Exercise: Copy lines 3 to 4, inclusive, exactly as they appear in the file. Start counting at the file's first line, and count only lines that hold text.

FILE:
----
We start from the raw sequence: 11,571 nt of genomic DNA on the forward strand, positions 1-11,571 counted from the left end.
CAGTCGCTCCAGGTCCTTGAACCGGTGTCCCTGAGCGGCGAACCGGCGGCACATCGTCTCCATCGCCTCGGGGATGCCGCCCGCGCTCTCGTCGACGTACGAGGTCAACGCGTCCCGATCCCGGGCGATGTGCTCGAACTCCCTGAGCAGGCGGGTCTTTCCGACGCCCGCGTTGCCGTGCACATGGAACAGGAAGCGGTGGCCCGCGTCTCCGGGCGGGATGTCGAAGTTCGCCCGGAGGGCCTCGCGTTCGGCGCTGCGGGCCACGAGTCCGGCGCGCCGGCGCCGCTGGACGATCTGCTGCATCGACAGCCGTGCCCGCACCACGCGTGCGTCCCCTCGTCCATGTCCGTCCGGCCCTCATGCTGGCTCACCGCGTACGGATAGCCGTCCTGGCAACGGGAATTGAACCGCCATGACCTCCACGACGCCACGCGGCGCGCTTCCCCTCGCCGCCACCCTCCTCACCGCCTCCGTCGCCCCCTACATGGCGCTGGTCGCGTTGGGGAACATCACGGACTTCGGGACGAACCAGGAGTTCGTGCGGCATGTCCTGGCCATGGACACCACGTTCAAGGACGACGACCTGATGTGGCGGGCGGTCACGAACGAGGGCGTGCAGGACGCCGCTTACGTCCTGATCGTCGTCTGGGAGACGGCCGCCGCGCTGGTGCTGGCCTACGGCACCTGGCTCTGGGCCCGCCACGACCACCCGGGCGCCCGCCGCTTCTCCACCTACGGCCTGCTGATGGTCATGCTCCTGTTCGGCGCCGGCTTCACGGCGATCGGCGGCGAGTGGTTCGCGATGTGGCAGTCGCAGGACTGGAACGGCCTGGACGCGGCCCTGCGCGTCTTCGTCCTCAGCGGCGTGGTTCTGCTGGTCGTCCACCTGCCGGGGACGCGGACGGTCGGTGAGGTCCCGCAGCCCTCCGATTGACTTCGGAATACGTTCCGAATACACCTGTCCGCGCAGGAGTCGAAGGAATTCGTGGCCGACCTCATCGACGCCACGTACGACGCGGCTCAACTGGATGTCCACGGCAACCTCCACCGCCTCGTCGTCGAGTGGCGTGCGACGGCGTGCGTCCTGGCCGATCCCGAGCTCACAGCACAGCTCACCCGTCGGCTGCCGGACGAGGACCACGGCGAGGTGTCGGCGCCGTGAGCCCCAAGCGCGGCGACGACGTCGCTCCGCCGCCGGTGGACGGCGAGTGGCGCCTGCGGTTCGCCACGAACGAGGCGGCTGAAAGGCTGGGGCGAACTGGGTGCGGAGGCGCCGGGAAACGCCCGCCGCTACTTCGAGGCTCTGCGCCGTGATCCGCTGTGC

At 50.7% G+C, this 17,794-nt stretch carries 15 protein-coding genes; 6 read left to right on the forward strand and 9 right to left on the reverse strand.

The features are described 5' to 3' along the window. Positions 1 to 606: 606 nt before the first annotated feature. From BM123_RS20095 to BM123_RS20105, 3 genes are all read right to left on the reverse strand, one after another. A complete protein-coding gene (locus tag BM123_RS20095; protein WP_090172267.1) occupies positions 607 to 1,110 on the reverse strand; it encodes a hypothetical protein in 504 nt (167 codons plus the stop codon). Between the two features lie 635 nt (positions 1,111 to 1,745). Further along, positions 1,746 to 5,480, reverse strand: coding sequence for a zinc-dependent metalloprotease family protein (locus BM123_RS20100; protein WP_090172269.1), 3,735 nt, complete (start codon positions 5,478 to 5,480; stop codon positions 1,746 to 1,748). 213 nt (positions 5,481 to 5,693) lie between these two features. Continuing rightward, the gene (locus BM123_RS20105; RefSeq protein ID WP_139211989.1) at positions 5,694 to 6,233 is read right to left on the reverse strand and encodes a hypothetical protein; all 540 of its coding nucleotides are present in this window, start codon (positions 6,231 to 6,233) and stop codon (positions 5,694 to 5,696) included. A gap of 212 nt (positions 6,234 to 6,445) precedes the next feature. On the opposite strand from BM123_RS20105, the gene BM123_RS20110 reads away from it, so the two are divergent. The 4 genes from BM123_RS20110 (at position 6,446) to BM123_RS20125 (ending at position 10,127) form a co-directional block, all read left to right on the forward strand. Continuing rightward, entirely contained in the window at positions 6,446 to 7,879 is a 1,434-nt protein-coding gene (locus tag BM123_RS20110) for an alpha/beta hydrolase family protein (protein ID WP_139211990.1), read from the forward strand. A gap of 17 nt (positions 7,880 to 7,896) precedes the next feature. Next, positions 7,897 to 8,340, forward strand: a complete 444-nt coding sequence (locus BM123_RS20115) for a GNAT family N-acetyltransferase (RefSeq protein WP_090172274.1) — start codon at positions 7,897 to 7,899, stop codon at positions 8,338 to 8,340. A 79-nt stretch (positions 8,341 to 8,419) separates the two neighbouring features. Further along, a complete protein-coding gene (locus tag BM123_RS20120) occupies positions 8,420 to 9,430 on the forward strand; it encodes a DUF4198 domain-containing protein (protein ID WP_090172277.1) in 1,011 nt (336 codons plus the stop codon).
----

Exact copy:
At 50.7% G+C, this 17,794-nt stretch carries 15 protein-coding genes; 6 read left to right on the forward strand and 9 right to left on the reverse strand.

The features are described 5' to 3' along the window. Positions 1 to 606: 606 nt before the first annotated feature. From BM123_RS20095 to BM123_RS20105, 3 genes are all read right to left on the reverse strand, one after another. A complete protein-coding gene (locus tag BM123_RS20095; protein WP_090172267.1) occupies positions 607 to 1,110 on the reverse strand; it encodes a hypothetical protein in 504 nt (167 codons plus the stop codon). Between the two features lie 635 nt (positions 1,111 to 1,745). Further along, positions 1,746 to 5,480, reverse strand: coding sequence for a zinc-dependent metalloprotease family protein (locus BM123_RS20100; protein WP_090172269.1), 3,735 nt, complete (start codon positions 5,478 to 5,480; stop codon positions 1,746 to 1,748). 213 nt (positions 5,481 to 5,693) lie between these two features. Continuing rightward, the gene (locus BM123_RS20105; RefSeq protein ID WP_139211989.1) at positions 5,694 to 6,233 is read right to left on the reverse strand and encodes a hypothetical protein; all 540 of its coding nucleotides are present in this window, start codon (positions 6,231 to 6,233) and stop codon (positions 5,694 to 5,696) included. A gap of 212 nt (positions 6,234 to 6,445) precedes the next feature. On the opposite strand from BM123_RS20105, the gene BM123_RS20110 reads away from it, so the two are divergent. The 4 genes from BM123_RS20110 (at position 6,446) to BM123_RS20125 (ending at position 10,127) form a co-directional block, all read left to right on the forward strand. Continuing rightward, entirely contained in the window at positions 6,446 to 7,879 is a 1,434-nt protein-coding gene (locus tag BM123_RS20110) for an alpha/beta hydrolase family protein (protein ID WP_139211990.1), read from the forward strand. A gap of 17 nt (positions 7,880 to 7,896) precedes the next feature. Next, positions 7,897 to 8,340, forward strand: a complete 444-nt coding sequence (locus BM123_RS20115) for a GNAT family N-acetyltransferase (RefSeq protein WP_090172274.1) — start codon at positions 7,897 to 7,899, stop codon at positions 8,338 to 8,340. A 79-nt stretch (positions 8,341 to 8,419) separates the two neighbouring features. Further along, a complete protein-coding gene (locus tag BM123_RS20120) occupies positions 8,420 to 9,430 on the forward strand; it encodes a DUF4198 domain-containing protein (protein ID WP_090172277.1) in 1,011 nt (336 codons plus the stop codon).